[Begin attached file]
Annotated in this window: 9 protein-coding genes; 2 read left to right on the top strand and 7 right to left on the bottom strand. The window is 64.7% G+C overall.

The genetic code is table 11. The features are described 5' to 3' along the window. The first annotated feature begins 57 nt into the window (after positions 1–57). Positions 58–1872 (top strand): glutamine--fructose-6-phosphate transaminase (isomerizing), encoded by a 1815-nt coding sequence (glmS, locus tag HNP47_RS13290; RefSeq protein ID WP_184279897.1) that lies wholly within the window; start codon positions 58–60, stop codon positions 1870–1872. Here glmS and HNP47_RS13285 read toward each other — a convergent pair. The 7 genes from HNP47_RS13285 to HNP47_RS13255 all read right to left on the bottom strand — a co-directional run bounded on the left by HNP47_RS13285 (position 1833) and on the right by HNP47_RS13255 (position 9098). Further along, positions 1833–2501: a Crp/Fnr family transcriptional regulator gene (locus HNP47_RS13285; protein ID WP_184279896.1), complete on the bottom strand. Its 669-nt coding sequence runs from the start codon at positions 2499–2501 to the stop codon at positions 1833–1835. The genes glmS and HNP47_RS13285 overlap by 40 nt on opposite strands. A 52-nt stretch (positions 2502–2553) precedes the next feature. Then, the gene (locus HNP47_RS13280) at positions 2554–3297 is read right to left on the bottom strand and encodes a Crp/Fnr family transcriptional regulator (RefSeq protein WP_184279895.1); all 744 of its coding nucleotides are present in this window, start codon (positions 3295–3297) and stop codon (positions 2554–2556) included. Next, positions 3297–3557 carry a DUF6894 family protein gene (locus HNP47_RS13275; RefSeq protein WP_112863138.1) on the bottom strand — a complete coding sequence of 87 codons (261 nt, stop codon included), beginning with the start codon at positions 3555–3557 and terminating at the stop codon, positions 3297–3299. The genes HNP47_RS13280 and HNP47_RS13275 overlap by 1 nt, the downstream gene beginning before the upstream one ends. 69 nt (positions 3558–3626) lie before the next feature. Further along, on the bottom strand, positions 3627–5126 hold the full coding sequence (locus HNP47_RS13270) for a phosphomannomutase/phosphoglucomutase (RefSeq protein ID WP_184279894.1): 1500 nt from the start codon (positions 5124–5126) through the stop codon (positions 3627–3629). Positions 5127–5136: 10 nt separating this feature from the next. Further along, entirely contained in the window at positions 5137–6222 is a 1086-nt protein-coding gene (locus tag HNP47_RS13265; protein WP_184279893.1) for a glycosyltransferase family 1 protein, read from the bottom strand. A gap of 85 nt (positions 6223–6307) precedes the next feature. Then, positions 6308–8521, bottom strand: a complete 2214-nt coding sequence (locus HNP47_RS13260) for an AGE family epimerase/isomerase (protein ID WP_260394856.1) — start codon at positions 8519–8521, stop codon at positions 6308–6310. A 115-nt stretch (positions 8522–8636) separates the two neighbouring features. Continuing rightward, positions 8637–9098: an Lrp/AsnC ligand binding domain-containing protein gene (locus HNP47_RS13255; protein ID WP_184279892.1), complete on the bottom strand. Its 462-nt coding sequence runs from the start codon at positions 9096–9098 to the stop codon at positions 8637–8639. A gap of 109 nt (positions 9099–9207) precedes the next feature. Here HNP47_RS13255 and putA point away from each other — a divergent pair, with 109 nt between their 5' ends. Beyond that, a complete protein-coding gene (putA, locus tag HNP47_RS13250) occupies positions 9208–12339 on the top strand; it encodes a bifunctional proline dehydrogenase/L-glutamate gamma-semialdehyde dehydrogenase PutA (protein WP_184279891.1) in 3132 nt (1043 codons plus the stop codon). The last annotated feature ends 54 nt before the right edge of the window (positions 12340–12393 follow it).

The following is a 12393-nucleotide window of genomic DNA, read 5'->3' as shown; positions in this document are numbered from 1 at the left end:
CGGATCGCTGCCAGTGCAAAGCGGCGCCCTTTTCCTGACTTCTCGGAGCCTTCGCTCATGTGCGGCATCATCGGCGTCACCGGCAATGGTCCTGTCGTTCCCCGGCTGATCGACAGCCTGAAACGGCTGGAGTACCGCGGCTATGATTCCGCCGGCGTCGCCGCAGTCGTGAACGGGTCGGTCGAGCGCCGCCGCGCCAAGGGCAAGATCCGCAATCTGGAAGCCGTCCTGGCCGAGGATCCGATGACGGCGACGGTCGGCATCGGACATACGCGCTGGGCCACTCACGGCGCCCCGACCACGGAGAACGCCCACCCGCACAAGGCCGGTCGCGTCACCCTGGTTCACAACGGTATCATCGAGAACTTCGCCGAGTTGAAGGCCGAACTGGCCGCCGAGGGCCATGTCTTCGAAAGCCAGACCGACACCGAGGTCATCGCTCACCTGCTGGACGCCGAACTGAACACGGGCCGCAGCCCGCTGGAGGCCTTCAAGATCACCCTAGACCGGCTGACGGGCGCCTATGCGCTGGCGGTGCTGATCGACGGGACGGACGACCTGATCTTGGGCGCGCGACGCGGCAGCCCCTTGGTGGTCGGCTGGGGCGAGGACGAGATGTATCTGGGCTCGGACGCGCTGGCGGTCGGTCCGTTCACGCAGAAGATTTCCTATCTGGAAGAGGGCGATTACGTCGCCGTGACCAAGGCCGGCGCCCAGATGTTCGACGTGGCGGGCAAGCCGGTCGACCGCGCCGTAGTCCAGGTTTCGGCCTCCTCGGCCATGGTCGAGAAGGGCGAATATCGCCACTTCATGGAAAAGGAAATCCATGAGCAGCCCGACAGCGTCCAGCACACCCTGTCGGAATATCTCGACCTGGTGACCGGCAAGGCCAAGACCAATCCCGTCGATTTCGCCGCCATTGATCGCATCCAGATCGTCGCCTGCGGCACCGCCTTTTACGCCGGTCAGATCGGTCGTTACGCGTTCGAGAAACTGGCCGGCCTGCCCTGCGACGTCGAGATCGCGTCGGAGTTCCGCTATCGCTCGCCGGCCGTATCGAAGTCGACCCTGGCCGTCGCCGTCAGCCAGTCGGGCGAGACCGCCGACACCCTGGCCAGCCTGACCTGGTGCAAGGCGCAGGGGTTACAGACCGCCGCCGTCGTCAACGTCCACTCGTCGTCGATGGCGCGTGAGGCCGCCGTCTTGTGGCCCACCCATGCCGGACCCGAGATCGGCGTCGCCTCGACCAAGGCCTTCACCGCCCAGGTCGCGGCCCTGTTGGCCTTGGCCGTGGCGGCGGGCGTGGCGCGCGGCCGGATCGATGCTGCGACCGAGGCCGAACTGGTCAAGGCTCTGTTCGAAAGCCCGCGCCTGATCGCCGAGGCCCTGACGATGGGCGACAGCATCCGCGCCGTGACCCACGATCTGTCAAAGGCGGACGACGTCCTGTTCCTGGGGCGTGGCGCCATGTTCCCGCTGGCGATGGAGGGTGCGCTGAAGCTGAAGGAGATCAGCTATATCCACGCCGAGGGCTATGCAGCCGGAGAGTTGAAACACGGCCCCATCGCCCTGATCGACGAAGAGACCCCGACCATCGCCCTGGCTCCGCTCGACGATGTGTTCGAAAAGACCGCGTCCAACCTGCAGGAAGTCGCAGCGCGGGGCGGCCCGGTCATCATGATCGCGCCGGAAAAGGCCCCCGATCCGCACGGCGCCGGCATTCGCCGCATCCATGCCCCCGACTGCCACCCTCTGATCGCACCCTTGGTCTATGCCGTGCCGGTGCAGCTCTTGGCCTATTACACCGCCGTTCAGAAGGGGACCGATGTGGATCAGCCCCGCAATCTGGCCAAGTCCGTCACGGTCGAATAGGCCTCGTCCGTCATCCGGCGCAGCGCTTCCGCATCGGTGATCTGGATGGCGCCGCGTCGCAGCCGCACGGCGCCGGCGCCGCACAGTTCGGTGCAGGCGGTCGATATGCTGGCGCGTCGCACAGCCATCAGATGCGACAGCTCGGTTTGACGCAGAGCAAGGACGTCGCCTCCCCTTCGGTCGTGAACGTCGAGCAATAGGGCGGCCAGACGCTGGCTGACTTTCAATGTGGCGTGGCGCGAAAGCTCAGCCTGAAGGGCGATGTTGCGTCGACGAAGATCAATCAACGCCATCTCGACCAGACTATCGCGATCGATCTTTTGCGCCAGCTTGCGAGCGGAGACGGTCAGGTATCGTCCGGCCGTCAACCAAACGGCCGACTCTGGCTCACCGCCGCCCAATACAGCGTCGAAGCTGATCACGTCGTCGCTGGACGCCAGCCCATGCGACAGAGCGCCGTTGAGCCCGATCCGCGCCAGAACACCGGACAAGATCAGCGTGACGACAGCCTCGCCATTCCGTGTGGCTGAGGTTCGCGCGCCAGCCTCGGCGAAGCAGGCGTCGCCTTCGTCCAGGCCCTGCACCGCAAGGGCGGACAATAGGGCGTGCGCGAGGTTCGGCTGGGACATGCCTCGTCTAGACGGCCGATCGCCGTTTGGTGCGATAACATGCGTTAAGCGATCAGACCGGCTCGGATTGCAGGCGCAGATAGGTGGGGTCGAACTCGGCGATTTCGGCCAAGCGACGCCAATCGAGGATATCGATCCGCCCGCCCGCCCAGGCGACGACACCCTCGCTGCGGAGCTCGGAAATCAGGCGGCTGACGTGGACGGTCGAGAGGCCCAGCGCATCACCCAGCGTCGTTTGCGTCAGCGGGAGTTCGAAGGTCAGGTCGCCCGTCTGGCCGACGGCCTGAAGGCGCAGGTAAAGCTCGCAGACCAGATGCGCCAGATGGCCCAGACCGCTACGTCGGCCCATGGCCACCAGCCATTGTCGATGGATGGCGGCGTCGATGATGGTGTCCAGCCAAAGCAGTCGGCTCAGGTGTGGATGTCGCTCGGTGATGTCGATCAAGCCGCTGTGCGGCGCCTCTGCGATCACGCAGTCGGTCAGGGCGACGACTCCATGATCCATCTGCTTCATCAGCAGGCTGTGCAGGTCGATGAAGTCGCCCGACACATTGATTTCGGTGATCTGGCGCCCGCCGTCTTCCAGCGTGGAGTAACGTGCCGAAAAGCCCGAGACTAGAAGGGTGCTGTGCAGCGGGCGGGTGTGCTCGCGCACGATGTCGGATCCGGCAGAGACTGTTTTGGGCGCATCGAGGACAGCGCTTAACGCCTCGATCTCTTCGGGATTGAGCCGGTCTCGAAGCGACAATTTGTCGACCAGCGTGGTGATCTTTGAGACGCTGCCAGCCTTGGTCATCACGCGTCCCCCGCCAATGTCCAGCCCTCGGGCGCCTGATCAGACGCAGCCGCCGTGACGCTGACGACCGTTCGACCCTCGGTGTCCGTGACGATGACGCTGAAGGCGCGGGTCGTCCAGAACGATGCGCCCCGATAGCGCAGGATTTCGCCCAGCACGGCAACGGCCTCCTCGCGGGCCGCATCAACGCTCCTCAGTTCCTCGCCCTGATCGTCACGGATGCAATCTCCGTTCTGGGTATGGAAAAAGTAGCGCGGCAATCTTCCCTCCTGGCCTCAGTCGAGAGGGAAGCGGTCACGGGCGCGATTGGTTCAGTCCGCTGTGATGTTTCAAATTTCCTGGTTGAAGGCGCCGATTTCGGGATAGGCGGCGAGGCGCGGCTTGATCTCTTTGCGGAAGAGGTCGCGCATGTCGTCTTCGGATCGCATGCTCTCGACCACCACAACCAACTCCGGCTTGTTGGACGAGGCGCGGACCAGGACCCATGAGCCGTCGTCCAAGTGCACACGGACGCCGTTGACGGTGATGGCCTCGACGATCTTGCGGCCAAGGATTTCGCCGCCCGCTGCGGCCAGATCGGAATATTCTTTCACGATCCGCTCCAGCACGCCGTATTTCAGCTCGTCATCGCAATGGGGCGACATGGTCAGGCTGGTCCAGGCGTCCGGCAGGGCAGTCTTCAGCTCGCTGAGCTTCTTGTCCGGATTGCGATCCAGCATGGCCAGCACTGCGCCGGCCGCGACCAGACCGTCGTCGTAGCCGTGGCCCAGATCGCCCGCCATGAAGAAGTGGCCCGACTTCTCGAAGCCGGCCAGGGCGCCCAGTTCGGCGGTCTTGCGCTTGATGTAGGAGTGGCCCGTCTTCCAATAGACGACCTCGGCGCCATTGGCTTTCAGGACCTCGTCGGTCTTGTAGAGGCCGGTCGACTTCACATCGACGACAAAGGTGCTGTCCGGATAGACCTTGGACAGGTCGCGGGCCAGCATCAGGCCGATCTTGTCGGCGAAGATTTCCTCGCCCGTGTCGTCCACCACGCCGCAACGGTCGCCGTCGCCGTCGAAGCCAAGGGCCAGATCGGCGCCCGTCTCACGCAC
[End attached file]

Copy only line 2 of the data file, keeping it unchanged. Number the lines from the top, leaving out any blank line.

The genetic code is table 11. The features are described 5' to 3' along the window. The first annotated feature begins 57 nt into the window (after positions 1–57). Positions 58–1872 (top strand): glutamine--fructose-6-phosphate transaminase (isomerizing), encoded by a 1815-nt coding sequence (glmS, locus tag HNP47_RS13290; RefSeq protein ID WP_184279897.1) that lies wholly within the window; start codon positions 58–60, stop codon positions 1870–1872. Here glmS and HNP47_RS13285 read toward each other — a convergent pair. The 7 genes from HNP47_RS13285 to HNP47_RS13255 all read right to left on the bottom strand — a co-directional run bounded on the left by HNP47_RS13285 (position 1833) and on the right by HNP47_RS13255 (position 9098). Further along, positions 1833–2501: a Crp/Fnr family transcriptional regulator gene (locus HNP47_RS13285; protein ID WP_184279896.1), complete on the bottom strand. Its 669-nt coding sequence runs from the start codon at positions 2499–2501 to the stop codon at positions 1833–1835. The genes glmS and HNP47_RS13285 overlap by 40 nt on opposite strands. A 52-nt stretch (positions 2502–2553) precedes the next feature. Then, the gene (locus HNP47_RS13280) at positions 2554–3297 is read right to left on the bottom strand and encodes a Crp/Fnr family transcriptional regulator (RefSeq protein WP_184279895.1); all 744 of its coding nucleotides are present in this window, start codon (positions 3295–3297) and stop codon (positions 2554–2556) included. Next, positions 3297–3557 carry a DUF6894 family protein gene (locus HNP47_RS13275; RefSeq protein WP_112863138.1) on the bottom strand — a complete coding sequence of 87 codons (261 nt, stop codon included), beginning with the start codon at positions 3555–3557 and terminating at the stop codon, positions 3297–3299. The genes HNP47_RS13280 and HNP47_RS13275 overlap by 1 nt, the downstream gene beginning before the upstream one ends. 69 nt (positions 3558–3626) lie before the next feature. Further along, on the bottom strand, positions 3627–5126 hold the full coding sequence (locus HNP47_RS13270) for a phosphomannomutase/phosphoglucomutase (RefSeq protein ID WP_184279894.1): 1500 nt from the start codon (positions 5124–5126) through the stop codon (positions 3627–3629). Positions 5127–5136: 10 nt separating this feature from the next. Further along, entirely contained in the window at positions 5137–6222 is a 1086-nt protein-coding gene (locus tag HNP47_RS13265; protein WP_184279893.1) for a glycosyltransferase family 1 protein, read from the bottom strand. A gap of 85 nt (positions 6223–6307) precedes the next feature. Then, positions 6308–8521, bottom strand: a complete 2214-nt coding sequence (locus HNP47_RS13260) for an AGE family epimerase/isomerase (protein ID WP_260394856.1) — start codon at positions 8519–8521, stop codon at positions 6308–6310. A 115-nt stretch (positions 8522–8636) separates the two neighbouring features. Continuing rightward, positions 8637–9098: an Lrp/AsnC ligand binding domain-containing protein gene (locus HNP47_RS13255; protein ID WP_184279892.1), complete on the bottom strand. Its 462-nt coding sequence runs from the start codon at positions 9096–9098 to the stop codon at positions 8637–8639. A gap of 109 nt (positions 9099–9207) precedes the next feature. Here HNP47_RS13255 and putA point away from each other — a divergent pair, with 109 nt between their 5' ends. Beyond that, a complete protein-coding gene (putA, locus tag HNP47_RS13250) occupies positions 9208–12339 on the top strand; it encodes a bifunctional proline dehydrogenase/L-glutamate gamma-semialdehyde dehydrogenase PutA (protein WP_184279891.1) in 3132 nt (1043 codons plus the stop codon). The last annotated feature ends 54 nt before the right edge of the window (positions 12340–12393 follow it).